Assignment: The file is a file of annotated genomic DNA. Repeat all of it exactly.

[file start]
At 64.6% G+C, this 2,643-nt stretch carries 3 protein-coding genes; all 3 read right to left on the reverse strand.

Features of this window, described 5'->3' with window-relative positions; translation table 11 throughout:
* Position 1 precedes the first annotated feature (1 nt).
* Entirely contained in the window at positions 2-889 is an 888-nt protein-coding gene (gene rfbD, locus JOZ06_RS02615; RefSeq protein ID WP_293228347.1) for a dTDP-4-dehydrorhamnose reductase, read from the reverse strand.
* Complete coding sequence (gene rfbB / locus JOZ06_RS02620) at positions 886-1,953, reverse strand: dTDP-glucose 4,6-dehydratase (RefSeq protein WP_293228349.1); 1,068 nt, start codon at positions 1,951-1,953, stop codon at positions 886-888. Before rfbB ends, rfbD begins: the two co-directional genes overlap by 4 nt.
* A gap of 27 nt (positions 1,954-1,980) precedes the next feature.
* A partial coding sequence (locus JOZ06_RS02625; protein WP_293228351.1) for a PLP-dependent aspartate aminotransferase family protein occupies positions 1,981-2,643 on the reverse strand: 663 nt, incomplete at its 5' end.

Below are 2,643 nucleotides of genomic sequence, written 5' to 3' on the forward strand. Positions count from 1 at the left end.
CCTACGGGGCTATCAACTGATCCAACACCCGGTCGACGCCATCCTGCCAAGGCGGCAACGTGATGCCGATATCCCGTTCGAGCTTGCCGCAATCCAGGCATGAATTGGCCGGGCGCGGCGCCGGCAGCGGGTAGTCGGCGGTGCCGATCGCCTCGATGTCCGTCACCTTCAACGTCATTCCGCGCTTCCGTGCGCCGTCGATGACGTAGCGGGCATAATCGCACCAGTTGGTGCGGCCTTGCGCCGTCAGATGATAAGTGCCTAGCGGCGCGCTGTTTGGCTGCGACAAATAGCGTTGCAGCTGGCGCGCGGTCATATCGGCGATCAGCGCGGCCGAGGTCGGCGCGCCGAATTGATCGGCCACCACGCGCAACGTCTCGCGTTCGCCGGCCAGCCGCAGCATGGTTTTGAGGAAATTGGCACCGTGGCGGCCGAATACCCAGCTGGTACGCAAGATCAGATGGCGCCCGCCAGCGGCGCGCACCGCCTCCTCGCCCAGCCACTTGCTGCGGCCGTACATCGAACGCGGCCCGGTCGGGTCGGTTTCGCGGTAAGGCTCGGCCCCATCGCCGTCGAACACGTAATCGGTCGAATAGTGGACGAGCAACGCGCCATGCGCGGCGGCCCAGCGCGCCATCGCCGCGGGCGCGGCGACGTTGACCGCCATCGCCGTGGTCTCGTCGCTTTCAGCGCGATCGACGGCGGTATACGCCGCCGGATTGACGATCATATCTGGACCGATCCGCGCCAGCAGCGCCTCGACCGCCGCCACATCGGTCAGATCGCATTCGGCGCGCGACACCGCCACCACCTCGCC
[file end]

At 64.6% G+C, this 2,643-nt stretch carries 3 protein-coding genes; all 3 read right to left on the reverse strand.

Features of this window, described 5'->3' with window-relative positions; translation table 11 throughout:
* Position 1 precedes the first annotated feature (1 nt).
* Entirely contained in the window at positions 2-889 is an 888-nt protein-coding gene (gene rfbD, locus JOZ06_RS02615; RefSeq protein ID WP_293228347.1) for a dTDP-4-dehydrorhamnose reductase, read from the reverse strand.
* Complete coding sequence (gene rfbB / locus JOZ06_RS02620) at positions 886-1,953, reverse strand: dTDP-glucose 4,6-dehydratase (RefSeq protein WP_293228349.1); 1,068 nt, start codon at positions 1,951-1,953, stop codon at positions 886-888. Before rfbB ends, rfbD begins: the two co-directional genes overlap by 4 nt.
* A gap of 27 nt (positions 1,954-1,980) precedes the next feature.
* A partial coding sequence (locus JOZ06_RS02625; protein WP_293228351.1) for a PLP-dependent aspartate aminotransferase family protein occupies positions 1,981-2,643 on the reverse strand: 663 nt, incomplete at its 5' end.

Below are 2,643 nucleotides of genomic sequence, written 5' to 3' on the forward strand. Positions count from 1 at the left end.
CCTACGGGGCTATCAACTGATCCAACACCCGGTCGACGCCATCCTGCCAAGGCGGCAACGTGATGCCGATATCCCGTTCGAGCTTGCCGCAATCCAGGCATGAATTGGCCGGGCGCGGCGCCGGCAGCGGGTAGTCGGCGGTGCCGATCGCCTCGATGTCCGTCACCTTCAACGTCATTCCGCGCTTCCGTGCGCCGTCGATGACGTAGCGGGCATAATCGCACCAGTTGGTGCGGCCTTGCGCCGTCAGATGATAAGTGCCTAGCGGCGCGCTGTTTGGCTGCGACAAATAGCGTTGCAGCTGGCGCGCGGTCATATCGGCGATCAGCGCGGCCGAGGTCGGCGCGCCGAATTGATCGGCCACCACGCGCAACGTCTCGCGTTCGCCGGCCAGCCGCAGCATGGTTTTGAGGAAATTGGCACCGTGGCGGCCGAATACCCAGCTGGTACGCAAGATCAGATGGCGCCCGCCAGCGGCGCGCACCGCCTCCTCGCCCAGCCACTTGCTGCGGCCGTACATCGAACGCGGCCCGGTCGGGTCGGTTTCGCGGTAAGGCTCGGCCCCATCGCCGTCGAACACGTAATCGGTCGAATAGTGGACGAGCAACGCGCCATGCGCGGCGGCCCAGCGCGCCATCGCCGCGGGCGCGGCGACGTTGACCGCCATCGCCGTGGTCTCGTCGCTTTCAGCGCGATCGACGGCGGTATACGCCGCCGGATTGACGATCATATCTGGACCGATCCGCGCCAGCAGCGCCTCGACCGCCGCCACATCGGTCAGATCGCATTCGGCGCGCGACACCGCCACCACCTCGCC